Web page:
Archive for October, 2015

The Emergency Room — high cost of care

ER signPeople go the the ER but often do not get admitted to the hospital.  Why does this happen?  Do they think the problem is an emergency or do they just not have access to other health care?  The CDC presented the following data from 2011:
ER_1 ER_2 ER_3

(note respondents could answer yes to multiple items)

The bottom line:  people who go to the ER but do not get admitted do so because they think the problem is serious, but 80% also say they lack access to other providers.

Social factors often force the ER visit:

  • No primary care provider has been established
  • Primary care does not have enough walk-in capacity
  • In rural communities once the few primary care offices close there is no other alternative
  • Work hours force evening or night care for family members
  • ER is closer than other options
  • ER is more willing to see someone without insurance
  • Patients seek continuity of care once they have been seen at the ER — they return.

A not uncommon scenario is when a single parent picks up a child from day care only to find they are sick but doctor’s offices are closed.  And, the parent is expected back at work early in the morning.

Possible solutions:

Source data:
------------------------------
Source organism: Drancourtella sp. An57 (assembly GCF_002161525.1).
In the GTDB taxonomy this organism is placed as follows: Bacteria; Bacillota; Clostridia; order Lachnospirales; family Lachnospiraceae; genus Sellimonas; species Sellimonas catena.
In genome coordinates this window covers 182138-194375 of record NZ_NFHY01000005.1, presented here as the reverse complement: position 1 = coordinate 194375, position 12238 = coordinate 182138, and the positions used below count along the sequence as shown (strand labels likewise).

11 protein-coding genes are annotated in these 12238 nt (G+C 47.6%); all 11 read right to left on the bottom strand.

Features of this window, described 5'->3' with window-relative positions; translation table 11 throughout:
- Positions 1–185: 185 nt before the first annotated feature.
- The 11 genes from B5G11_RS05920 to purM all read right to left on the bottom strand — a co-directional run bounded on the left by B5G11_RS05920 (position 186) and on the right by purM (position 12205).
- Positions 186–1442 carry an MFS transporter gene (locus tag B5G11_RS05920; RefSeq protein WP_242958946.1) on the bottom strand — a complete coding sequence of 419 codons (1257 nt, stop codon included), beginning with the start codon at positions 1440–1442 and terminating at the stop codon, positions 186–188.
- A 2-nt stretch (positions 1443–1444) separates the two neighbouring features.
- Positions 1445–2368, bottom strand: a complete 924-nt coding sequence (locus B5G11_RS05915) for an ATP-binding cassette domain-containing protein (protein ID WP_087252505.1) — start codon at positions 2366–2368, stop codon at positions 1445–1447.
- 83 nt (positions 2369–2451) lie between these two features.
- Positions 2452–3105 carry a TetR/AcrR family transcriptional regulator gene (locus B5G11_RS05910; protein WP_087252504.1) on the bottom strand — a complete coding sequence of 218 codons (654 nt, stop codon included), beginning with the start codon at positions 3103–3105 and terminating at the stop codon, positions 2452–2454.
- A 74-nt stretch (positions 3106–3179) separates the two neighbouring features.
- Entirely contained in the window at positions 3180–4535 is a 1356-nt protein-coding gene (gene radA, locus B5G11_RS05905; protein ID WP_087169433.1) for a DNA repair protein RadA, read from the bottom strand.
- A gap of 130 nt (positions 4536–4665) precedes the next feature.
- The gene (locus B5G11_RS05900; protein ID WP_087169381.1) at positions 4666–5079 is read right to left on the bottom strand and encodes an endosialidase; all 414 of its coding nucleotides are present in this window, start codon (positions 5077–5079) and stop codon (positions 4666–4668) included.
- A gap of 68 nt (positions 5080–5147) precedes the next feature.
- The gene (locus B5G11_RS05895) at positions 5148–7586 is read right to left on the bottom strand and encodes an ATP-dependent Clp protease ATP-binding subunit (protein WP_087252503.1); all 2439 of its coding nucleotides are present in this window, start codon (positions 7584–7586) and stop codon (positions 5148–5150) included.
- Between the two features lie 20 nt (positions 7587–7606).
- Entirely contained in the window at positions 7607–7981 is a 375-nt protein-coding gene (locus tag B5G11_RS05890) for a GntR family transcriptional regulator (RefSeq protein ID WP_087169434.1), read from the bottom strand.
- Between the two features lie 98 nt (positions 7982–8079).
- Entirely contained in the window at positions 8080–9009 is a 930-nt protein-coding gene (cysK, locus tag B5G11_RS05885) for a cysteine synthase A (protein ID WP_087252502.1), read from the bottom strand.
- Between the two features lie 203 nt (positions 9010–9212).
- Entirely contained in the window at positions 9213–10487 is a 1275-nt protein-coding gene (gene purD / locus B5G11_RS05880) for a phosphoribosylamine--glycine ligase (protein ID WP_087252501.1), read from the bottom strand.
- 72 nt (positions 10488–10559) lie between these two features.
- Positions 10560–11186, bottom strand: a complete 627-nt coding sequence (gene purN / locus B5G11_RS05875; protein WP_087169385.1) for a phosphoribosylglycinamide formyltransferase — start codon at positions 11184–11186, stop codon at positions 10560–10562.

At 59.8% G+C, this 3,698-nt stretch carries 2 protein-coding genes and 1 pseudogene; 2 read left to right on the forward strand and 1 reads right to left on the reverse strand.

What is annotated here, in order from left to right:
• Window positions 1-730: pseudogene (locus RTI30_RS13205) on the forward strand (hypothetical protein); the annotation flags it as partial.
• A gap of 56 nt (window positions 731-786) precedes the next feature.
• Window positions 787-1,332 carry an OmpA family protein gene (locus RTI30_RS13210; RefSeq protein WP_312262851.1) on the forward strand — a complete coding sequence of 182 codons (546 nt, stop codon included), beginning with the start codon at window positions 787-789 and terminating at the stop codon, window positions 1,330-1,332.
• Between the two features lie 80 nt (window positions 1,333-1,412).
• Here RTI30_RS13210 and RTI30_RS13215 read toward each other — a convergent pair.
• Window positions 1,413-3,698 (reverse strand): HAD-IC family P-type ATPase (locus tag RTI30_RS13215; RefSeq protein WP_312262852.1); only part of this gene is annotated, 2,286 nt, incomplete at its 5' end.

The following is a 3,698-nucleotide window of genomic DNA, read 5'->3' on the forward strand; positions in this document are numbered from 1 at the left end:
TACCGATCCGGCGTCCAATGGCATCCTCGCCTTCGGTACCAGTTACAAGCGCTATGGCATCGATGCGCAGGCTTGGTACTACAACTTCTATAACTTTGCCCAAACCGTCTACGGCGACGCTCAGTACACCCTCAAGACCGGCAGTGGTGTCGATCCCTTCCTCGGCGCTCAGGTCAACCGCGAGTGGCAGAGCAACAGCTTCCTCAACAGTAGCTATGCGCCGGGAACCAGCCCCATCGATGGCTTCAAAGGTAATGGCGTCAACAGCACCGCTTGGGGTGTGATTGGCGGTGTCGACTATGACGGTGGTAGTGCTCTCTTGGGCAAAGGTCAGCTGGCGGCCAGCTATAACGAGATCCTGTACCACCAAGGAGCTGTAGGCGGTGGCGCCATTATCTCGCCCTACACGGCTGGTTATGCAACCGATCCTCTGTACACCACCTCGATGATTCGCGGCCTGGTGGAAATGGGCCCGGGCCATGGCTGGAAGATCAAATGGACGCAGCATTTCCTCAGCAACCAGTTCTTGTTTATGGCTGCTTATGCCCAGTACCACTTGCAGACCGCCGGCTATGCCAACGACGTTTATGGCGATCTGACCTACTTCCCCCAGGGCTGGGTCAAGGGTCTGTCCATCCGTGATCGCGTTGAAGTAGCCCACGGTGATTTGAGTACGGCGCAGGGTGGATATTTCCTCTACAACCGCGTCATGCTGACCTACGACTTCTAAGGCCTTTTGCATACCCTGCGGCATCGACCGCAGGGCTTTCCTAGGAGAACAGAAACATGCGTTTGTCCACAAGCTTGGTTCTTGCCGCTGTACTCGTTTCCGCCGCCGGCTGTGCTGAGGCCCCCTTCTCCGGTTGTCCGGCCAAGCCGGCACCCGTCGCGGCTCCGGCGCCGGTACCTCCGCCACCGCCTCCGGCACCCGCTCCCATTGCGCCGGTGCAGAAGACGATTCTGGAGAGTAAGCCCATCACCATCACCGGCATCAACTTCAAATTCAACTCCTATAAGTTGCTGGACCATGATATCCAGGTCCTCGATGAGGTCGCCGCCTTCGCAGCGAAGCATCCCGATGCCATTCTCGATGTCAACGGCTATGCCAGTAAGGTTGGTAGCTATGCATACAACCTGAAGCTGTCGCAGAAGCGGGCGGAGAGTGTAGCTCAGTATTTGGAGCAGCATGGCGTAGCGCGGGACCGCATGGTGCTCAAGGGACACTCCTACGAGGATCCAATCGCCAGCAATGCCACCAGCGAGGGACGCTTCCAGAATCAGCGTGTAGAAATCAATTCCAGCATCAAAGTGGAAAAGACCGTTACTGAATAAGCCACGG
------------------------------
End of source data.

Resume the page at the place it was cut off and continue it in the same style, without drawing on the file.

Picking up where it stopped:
• Encourage urgent care or “community ER” clinics.  In many larger cities doctors or hospitals have opened urgent care clinics — they are not intended to provide continuity of care but just service when needed.  In the UK such clinics are often staffed by nurse practitioners.
  • Assign one provider in a primary care office to walk-in duty — thus increasing the capacity for unscheduled visits and allowing the other providers uninterrupted time to see scheduled patients.
  • Locate some primary care clinics with extended hours next to the ER.  The patients can see a primary care provider at a lower cost — but if the problem really is critical the ER is next door.
  • Use the phone more.  Also, use Skype since it is encrypted and should meet HIPPA guidelines.  Cost would be lower for everyone if health care providers made better use of technology.  Accountable care organizations (with less fee for service incentive) should find the lower cost aspect very attractive.
  • Provide more mobile care.  Some enterprising ambulance services provide service on location and don’t actually transport the patient to the ER.  Unfortunately, the overhead cost is rather high — but the same can be said for the ER in general.  It’s like the guy who comes to your driveway to replace a car windshield.  Instead, you might get a laceration sutured in your kitchen!  Or your child with a sore throat could be checked with a strep-screen.

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The Heart of Fee-For-Service — the CPT code

profitCurrent Procedural Terminology codes (CPT codes) are what makes health care fee-for-service work.  The codes function to increase profits for health care providers.  Fee-for-service is widely cited as a root cause of high cost in the US health care system.  The bottom line is: health care providers work to make money by performing CPT coded services whether the service is needed, whether quality is delivered, and whether a lower cost service would work just as well.